This chapter deals with organizations in which particular types of misbehavior are tolerated, and sometimes even encouraged. Four particular types of organizational cultures are described, each of which is likely to lead to an increase in a characteristic set of misbehaviors. Cultures of mistreatment encourage incivility, bullying, harassment, and aggression, all of which can be thought of as tactics for asserting dominance. Organizations with a culture of mistreatment tend to respond to these misbehaviors by ignoring, minimizing, or condoning them.
Inauthentic cultures tolerate or encourage lying and misrepresentation. One of the hallmarks of this culture is that it can become difficult to accept anything a person says or does at its face value. In an inauthentic organization, members might devote considerable time and effort to managing impressions and to presenting false fronts, and as a result, these cultures can breed fraud, misrepresentation, and mistrust.
Organizations in which members believe that have been treated unfairly and that they lack any effective means of addressing or reversing this mistreatment are likely to develop a revenge culture, in which there is broad social support for behaviors that harm the organization (e.g., property and production deviance, badmouthing the organization). The central theme of revenge cultures is the need to restore equity. Thus, if an organization harms you, you might feel compelled to return harm for harm.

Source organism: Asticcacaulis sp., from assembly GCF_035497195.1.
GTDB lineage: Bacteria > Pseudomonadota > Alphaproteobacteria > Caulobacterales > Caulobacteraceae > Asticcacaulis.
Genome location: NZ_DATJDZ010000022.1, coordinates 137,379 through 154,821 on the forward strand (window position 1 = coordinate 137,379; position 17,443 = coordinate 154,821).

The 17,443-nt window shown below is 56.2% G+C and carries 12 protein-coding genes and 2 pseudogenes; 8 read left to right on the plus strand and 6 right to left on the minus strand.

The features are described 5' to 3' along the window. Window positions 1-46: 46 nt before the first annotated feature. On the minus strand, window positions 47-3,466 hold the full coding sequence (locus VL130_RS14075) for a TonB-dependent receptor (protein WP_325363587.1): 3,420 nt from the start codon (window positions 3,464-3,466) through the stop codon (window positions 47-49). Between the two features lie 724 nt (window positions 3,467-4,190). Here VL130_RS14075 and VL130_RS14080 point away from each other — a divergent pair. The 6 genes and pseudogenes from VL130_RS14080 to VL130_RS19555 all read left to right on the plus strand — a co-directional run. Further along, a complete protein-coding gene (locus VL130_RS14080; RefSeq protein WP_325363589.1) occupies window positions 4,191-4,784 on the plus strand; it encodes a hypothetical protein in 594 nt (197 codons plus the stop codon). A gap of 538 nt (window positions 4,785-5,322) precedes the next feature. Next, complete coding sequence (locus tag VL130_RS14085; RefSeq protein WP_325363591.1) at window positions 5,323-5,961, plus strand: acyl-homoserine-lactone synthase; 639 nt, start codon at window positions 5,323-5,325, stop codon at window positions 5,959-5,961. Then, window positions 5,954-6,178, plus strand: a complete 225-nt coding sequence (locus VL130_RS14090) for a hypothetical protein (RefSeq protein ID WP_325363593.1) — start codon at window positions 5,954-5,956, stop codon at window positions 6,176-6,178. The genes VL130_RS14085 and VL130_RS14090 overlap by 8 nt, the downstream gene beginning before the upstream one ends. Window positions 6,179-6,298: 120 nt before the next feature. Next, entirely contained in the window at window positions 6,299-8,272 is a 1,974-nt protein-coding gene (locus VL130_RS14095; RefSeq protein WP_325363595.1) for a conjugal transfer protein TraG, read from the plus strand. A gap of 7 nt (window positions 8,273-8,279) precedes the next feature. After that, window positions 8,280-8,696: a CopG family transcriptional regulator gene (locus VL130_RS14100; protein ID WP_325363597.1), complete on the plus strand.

Finally, rigid cultures create wide-ranging sets of expectations, rules, regulations, and norms that tightly control the behavior of their members. Tight control, especially in areas that appear to have little to do with the mission of the organization, is likely to be resented and likely to motivate resistance. The characteristic misbehaviors associated with tight cultures include racism and sexism. The rules and norms of these organizations almost invariably reflect the preferences and experiences of a narrow group of leaders, in most case, upper-class White males, and if the only pattern of behavior that is accepted is one that is comfortable and familiar for this group, other groups in the organization (e.g., women, members of minority groups) are likely to be marginalized. If taken too far, cultural rigidity has the potential to undermine the legitimacy of the organization and its rules.
These four cultures are not necessarily the only ones that might encourage or tolerate misbehavior, and some organizations might show a mix of several of these cultures or a different pattern of norms and expectations that leads to tolerance for specific types of misbehavior. This taxonomy describes four variations of organizational culture that are frequently discussed in studies of misbehavior in organizations and should be thought of as a starting point for understanding how organizations might become hotbeds for misbehavior rather than as a definitive taxonomy.